Photo of Joe Biden

Remarks Honoring the 2020 United States Olympic Team in Greenville, Delaware

August 07, 2021

[The 2020 Summer Olympic Games, originally scheduled to take place in Tokyo, Japan, from July 22 through August 9, 2020, were postponed until July 23, 2021, due to the COVID-19 global pandemic. The President and First Lady spoke via video conference from their residence in Greenville, DE.]

The President. Well, thank you so very, very much. You know, I know you have a sense of it, but I don't think you'll appreciate until you get home how proud you made America—not just the winning more medals than anyone, and you may end up with as many gold before this is over, as China.

But here's the deal: You really represented America. You represented the soul of the country, whether it was was—I mean, I thought when you were getting knocked down by an—an opponent on track and you back—you stop and then go back and pick him up and walk through the finish line with him—come on. That's what America is supposed to be about. And you represented every single thing that we stand for. You really did.

And I just think that—you know, look, it wasn't just—for a lot of the athletes—a lot of you, it wasn't just your athletic ability; it was your moral courage—the courage you showed, the courage of those who were under real pressure and intellectual—and pressure—psychological pressure and being able to, like what Katie Ledecky—what Ledecky did. She wasn't under the pressure; she just went out and won. She just won everything that was in front of her. And I don't know if she's online—I can't see her—but, Katie, if you're on here, I realize that you can probably swim a mile quicker than most people could run a mile. It's just amazing all—just all you've done.

And you know, when we talk about—all of us—like Simone Biles. I mean, the courage you had to get back up on that beam after—at the very end and still win the bronze. I mean, you showed everything about who we are as a people.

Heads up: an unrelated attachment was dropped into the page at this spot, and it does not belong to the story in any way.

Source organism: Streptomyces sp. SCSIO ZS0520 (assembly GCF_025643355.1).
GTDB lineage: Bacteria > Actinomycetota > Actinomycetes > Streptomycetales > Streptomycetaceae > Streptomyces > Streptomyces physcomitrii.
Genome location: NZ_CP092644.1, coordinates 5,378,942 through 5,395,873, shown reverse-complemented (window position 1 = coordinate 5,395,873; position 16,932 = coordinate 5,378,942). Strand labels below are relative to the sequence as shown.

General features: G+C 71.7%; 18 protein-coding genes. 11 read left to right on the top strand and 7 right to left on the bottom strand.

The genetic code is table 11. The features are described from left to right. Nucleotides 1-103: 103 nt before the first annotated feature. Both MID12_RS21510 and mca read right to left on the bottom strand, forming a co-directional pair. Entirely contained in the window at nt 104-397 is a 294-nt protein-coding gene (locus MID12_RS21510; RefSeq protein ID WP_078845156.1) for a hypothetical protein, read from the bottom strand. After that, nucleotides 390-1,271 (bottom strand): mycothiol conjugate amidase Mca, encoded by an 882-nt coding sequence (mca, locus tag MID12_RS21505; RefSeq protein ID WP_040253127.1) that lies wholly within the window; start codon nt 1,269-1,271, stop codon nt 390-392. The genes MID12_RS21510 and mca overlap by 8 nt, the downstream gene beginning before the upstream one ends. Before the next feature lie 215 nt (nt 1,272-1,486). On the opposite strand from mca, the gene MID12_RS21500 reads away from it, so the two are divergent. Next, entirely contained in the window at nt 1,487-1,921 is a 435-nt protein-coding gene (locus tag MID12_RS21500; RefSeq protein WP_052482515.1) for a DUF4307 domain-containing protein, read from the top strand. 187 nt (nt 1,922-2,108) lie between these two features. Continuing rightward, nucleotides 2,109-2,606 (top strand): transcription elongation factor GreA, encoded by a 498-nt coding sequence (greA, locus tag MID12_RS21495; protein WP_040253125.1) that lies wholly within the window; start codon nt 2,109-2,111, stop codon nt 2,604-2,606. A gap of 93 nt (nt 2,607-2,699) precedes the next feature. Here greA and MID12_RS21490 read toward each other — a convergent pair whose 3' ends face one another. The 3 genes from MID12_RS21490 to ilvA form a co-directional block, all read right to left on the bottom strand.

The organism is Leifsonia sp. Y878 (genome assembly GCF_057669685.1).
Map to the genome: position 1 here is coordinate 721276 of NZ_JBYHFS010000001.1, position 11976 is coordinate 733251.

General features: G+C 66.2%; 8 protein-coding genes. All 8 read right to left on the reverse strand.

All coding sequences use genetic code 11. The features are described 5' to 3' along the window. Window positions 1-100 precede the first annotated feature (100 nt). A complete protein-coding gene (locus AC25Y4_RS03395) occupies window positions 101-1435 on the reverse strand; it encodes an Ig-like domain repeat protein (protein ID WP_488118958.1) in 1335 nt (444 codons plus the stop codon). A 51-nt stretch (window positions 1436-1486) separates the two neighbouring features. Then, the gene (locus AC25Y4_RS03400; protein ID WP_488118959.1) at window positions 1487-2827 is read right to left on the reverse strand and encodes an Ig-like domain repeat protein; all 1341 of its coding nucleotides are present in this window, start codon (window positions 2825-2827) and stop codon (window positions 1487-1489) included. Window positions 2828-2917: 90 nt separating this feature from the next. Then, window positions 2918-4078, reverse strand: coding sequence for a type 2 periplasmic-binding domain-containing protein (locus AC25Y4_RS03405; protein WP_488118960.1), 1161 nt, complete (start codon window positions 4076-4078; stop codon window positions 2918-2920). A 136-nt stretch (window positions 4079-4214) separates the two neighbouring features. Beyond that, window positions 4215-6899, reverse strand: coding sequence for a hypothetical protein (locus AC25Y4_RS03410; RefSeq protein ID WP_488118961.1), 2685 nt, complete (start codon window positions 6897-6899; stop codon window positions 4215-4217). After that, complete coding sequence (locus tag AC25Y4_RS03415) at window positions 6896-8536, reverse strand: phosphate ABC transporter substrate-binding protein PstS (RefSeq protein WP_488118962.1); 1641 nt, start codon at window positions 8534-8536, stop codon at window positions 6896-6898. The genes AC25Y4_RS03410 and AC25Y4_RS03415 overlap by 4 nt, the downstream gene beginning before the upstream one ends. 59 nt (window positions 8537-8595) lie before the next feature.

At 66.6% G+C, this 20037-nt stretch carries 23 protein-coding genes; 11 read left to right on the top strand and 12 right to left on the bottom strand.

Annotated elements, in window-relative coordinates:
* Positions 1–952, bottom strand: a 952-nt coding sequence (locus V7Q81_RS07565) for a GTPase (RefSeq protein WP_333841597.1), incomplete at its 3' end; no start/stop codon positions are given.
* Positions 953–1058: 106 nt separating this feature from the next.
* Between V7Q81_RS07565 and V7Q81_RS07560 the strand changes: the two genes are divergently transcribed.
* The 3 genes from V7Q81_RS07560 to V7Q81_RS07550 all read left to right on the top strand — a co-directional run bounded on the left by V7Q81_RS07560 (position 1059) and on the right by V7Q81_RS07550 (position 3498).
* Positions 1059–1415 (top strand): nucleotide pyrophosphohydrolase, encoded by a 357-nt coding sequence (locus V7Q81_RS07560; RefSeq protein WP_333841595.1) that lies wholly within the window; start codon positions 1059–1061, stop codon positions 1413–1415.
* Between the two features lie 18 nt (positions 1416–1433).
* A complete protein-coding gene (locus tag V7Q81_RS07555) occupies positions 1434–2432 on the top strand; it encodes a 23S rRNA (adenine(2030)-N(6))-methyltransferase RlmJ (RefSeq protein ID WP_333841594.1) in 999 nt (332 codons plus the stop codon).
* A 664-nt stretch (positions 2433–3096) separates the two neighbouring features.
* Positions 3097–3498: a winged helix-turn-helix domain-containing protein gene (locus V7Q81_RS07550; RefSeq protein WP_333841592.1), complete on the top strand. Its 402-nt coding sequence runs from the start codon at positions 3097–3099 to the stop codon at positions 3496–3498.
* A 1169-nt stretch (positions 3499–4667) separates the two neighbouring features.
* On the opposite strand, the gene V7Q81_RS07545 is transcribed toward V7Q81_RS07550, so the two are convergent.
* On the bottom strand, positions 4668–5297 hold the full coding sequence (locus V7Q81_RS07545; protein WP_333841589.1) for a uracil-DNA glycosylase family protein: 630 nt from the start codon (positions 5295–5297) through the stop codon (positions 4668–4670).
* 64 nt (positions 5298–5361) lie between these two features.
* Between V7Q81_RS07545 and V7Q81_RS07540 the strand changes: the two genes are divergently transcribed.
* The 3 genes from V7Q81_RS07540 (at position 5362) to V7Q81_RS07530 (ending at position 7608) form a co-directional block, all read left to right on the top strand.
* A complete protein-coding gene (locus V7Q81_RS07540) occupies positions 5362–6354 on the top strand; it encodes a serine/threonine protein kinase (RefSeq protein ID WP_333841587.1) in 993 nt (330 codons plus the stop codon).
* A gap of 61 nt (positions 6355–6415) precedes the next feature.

And watching your families—watching your families was as exciting almost as watching you guys. I mean, they were overjoyed. And they were—I mean—and I don't think there's harder Olympics to get ready for. You guys are—you know, you're—you practiced for 4 years. You got ready, and then COVID hit, and you had to wait another year.

And I just think you're—I just can't tell you how—you know, you remind us of what an amazing country we are, and you make us look so good as a country. These are the things that people look at around the world, more than anything that I do as your President or other people do in public life. They get the impression of who we are as Americans—who we are. And you're—and you handled yourself with such grace and such decency. It just—you made me so damn proud.

The First Lady. And I wanted to just say thank you for the warm welcome that I received when I went to Tokyo. And so I saw a first: I saw the three-on-three basketball game. Everything I saw, we won. I was so happy. And I saw the soccer game, and I saw the swimming, and I saw softball. And it was just—I mean, it was so exciting just to watch—just to watch you compete.

And like Joe said, you did it with such dignity and grace, with all that you've been through these past few years, you know, the training and waiting and waiting.

And we just—you know, as the President and First Lady, I mean, we just could not feel more proud of all of you and everything you did in representing our country. And the—and all Americans feel the exact same way.

When you come home, you'll see everybody is glued to their TVs to see what's going to happen next. And you made us proud, and I want to thank you so much.

And it was just great. I couldn't talk to a lot of you, but at least I could wave from the sidelines and represent our country.

So thank you for the opportunity, for allowing me to be there to represent you.

The President. And by the way, the Japanese Prime Minister is a very smart guy. And he's a friend. I know him. But he asked Jill to come and represent the country, not me. [Laughter]So, you know, he really knows what he's doing. He knows how to get things done.

But just can't tell you, you all—you just made our hearts swell. Not a joke. You restored the soul of America in so many ways. You really, really did. That's not hyperbole; that's a fact.

But I need a promise from all of you: You'll all come see us in the White House in the fall. We'll set a date you—and I'd love to have you all come to the White House if you're willing to do that so the Nation can see and I can brag more on you.

And the —you know, our Ambassador to the United Nations is Linda Thomas-Greenfield—was there. But I just want you to know she's going to—I don't know—you're just incredible. I mean——

The First Lady. Can't wait to see you.

The President. [Laughter] That's a fact. We're probably keeping you too long already. But there's about 10 events I'd like to talk about, but I'll wait until you get to the White House.